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An Interview with Victor and Glenys Ambrus

8 August 2016

Article Image: Pink Cloth with Herrings by Glenys

 

Victor:

You draw from life, why do you prefer to do this rather than say photographs?

I wouldn’t do it any other way. I was trained that way and if you want to get close to the subject it is better from life.

Do you talk to your subjects?

We don’t usually unless to say, " Are you O.K. or would you like a rest?"

The Girl From La Mancha

It must be hard to stay still. Do they move around a bit?

Every hour we give the model fifteen minutes to rest. The atmosphere is one of quiet concentration.

How do you adjust for the small movements such as blinking etc. that people make while you are drawing?

Nobody is immobile, and people change after the breaks, so I just allow for that. I also draw animals for illustration, and they never stay still, but they have strong habits, and come back to the same place. So waiting patiently until they return is a good training.

Do you need to work quickly to capture them?

Yes,very quickly, which is also a good training.

Is it frightening to work quickly, in case you make mistakes?

No, not really. You don’t worry if it is going to be perfect or not. You just do it, and hope for the best!

Sigemi in Kimono

So do you need to relax when you are drawing?

Yes, you do, but it is also quite concentrated.

Tell us a bit more about your illustration work.

Everything comes from your visual memory. I have done two kinds of illustration, for children’s books early on, and historical illustration, which I do a lot of now. For instance, I have been given a week to do an illustration of Thomas A Becket being murdered by the knights. So that is quite pressurised. But when I was with the Time Team it was even more so, as everything had to be done there and then, fast and furious. You didn’t know what was coming! It was very interesting.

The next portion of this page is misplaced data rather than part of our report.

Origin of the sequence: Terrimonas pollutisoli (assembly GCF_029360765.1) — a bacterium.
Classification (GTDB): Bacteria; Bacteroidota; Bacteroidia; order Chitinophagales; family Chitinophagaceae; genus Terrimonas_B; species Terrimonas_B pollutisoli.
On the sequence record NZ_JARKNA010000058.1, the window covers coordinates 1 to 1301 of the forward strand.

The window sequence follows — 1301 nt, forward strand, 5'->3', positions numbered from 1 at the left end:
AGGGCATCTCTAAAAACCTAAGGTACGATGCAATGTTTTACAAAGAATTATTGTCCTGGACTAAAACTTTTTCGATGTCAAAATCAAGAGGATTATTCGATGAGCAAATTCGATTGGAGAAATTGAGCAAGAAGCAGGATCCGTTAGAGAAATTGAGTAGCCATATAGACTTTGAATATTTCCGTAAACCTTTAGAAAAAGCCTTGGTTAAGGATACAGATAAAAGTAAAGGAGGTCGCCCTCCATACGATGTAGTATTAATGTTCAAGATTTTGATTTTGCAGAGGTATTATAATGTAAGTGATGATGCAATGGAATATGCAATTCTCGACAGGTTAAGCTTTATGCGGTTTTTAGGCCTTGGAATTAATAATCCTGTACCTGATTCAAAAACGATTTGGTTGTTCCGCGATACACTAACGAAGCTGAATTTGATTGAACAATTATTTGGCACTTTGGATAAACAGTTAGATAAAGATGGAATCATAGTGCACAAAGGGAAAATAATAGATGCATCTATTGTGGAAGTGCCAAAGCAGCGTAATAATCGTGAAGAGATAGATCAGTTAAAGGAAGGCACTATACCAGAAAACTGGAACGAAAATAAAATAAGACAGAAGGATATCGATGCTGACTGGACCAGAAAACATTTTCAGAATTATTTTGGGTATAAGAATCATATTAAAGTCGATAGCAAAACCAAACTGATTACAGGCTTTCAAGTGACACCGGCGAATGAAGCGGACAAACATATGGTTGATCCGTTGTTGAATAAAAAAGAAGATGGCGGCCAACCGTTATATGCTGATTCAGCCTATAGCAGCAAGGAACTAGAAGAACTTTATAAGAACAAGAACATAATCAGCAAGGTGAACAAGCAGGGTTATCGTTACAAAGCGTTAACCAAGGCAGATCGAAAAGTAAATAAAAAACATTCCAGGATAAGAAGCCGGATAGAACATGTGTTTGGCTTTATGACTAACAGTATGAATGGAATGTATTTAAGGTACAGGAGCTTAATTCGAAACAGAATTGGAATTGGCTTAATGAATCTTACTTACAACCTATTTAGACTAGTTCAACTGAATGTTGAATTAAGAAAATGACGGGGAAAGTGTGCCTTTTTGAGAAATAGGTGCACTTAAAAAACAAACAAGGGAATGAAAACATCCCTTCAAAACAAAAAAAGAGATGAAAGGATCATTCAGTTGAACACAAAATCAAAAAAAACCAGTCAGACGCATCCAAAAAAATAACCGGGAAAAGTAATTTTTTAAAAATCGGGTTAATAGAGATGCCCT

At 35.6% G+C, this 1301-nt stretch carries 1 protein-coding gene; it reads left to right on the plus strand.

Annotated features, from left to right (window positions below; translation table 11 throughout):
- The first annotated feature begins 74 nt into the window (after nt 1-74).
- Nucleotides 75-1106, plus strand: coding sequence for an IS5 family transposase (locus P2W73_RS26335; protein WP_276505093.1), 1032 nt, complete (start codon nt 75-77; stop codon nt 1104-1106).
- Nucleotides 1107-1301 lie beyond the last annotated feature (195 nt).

When you are illustrating, do you always work from your imagination?

Yes, it would be impossible to pose things. You couldn’t even attempt to, say for instance, get three or four horses, with chaps on their backs, slashing away at each other to pose!

Do you have a preference for illustration or drawing from life?

It is much the same really although when you are drawing from life, it is a fight to get it right. When you are illustrating, if it doesn’t work out you can always begin again. But I rarely do this as it takes too much time as I often have thirty or forty illustrations to do.

Chef with Pheasant

Glenys:

How would you describe your relationship with colour?

Colour is everything to me, I just love using colour. If I have a model, I usually prefer them to wear their own clothes. They rarely come in something undrawable. Occasionally I will cover something up with stripy sarong cloth, such as black trousers.

Which particular colours do you love?

I love all colours, although I don’t like dark maroon, as I don’t think it goes with flesh tones. I think that comes from my childhood, when my mother wouldn’t let me have a pale blue dress, as it wasn’t serviceable and bought me a dark maroon one instead. I have had an aversion to that colour ever since!

I do like blues, I usually start to draw up with a steely blue.

Amanda

You work in oil and pastel, how would you describe the difference?

Pastel is very versatile, you can draw with it and paint with it. In pastel I am not using thick background colours now, I usually use the board itself as background. I used to do ‘wall to wall’ pictures, as Victor calls them. Although with oil you have to. Sometimes I use a backcloth behind the model if there is something disturbing there like a pile of chairs.

Flowery Dress

You also, always work from life, what is your view on that?

I find it very difficult to work from a photograph, even in landscape. It can end up very stiff. I work outside, especially in the garden.

How do you cope with changing conditions, such as the light?

It doesn’t worry me. It changes every five minutes in England anyway. I just ignore it. I use the landscape to make a picture, so I don’t care if the sun comes out one minute and is gone the next. I focus on the shapes of what I am looking at.

Flower Bed - Summer

Both Victor and Glenys:

How did you meet?

Glenys: We met at the Royal College of Art.